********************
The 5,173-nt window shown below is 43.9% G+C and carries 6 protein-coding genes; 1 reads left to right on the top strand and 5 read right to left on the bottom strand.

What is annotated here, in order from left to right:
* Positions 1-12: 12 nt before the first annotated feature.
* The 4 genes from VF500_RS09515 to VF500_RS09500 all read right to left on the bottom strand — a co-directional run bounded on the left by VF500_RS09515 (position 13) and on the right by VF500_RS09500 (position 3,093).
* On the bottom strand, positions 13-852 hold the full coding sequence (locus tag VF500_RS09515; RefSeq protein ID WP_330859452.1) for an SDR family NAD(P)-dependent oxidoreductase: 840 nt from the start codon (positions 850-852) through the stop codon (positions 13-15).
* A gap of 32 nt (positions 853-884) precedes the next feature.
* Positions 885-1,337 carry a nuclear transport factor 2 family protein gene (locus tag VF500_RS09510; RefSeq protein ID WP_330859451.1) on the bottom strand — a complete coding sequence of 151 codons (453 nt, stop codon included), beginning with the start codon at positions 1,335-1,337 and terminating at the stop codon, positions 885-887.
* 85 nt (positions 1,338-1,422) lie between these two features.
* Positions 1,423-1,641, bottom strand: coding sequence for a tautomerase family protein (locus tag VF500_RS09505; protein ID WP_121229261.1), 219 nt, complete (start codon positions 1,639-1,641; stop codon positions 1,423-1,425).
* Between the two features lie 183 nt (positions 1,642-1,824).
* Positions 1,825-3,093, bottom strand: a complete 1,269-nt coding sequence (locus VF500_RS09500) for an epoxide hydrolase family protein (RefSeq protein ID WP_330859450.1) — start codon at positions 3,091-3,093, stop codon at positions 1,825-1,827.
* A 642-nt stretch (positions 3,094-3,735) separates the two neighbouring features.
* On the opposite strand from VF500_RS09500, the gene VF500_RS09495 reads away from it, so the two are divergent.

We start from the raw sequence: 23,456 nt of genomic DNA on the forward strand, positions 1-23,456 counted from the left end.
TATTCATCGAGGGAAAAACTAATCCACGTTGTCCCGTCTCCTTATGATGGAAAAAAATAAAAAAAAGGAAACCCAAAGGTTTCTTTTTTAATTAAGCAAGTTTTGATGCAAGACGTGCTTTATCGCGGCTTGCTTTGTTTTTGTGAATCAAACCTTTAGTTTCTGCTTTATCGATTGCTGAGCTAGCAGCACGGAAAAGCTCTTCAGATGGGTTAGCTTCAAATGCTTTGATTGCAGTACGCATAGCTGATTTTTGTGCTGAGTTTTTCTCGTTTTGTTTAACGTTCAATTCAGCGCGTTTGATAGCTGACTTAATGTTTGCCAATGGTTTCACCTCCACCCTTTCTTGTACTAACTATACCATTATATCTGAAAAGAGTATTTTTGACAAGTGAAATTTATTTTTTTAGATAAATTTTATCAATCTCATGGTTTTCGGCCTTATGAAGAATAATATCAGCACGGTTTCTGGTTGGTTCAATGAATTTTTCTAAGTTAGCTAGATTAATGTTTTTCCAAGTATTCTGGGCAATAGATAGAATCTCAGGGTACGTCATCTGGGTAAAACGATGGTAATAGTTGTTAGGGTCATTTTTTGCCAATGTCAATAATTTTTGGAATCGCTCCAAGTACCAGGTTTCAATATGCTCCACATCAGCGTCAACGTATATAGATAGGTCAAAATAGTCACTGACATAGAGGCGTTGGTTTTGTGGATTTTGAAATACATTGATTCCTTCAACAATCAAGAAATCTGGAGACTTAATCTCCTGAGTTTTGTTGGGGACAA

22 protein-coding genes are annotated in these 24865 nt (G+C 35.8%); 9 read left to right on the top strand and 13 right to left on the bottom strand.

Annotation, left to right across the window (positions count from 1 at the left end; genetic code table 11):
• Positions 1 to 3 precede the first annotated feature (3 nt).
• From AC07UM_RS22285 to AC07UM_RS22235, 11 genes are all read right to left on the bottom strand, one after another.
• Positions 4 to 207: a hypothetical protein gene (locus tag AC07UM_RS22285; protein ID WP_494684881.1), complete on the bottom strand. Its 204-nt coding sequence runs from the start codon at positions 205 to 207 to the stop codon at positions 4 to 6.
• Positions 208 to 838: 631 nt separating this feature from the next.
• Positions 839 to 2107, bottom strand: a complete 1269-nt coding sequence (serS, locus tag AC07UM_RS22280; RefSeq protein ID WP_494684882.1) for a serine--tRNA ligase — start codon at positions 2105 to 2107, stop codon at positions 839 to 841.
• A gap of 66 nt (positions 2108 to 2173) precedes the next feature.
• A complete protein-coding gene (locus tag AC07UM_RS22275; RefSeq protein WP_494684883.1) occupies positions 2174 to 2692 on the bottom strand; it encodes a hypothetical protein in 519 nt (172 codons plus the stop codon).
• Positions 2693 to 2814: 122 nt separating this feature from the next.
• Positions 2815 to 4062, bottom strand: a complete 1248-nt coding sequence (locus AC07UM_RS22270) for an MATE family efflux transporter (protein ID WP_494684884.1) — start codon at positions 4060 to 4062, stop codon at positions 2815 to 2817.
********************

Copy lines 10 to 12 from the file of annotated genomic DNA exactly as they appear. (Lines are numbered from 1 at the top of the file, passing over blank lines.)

* Between the two features lie 183 nt (positions 1,642-1,824).
* Positions 1,825-3,093, bottom strand: a complete 1,269-nt coding sequence (locus VF500_RS09500) for an epoxide hydrolase family protein (RefSeq protein ID WP_330859450.1) — start codon at positions 3,091-3,093, stop codon at positions 1,825-1,827.
* A 642-nt stretch (positions 3,094-3,735) separates the two neighbouring features.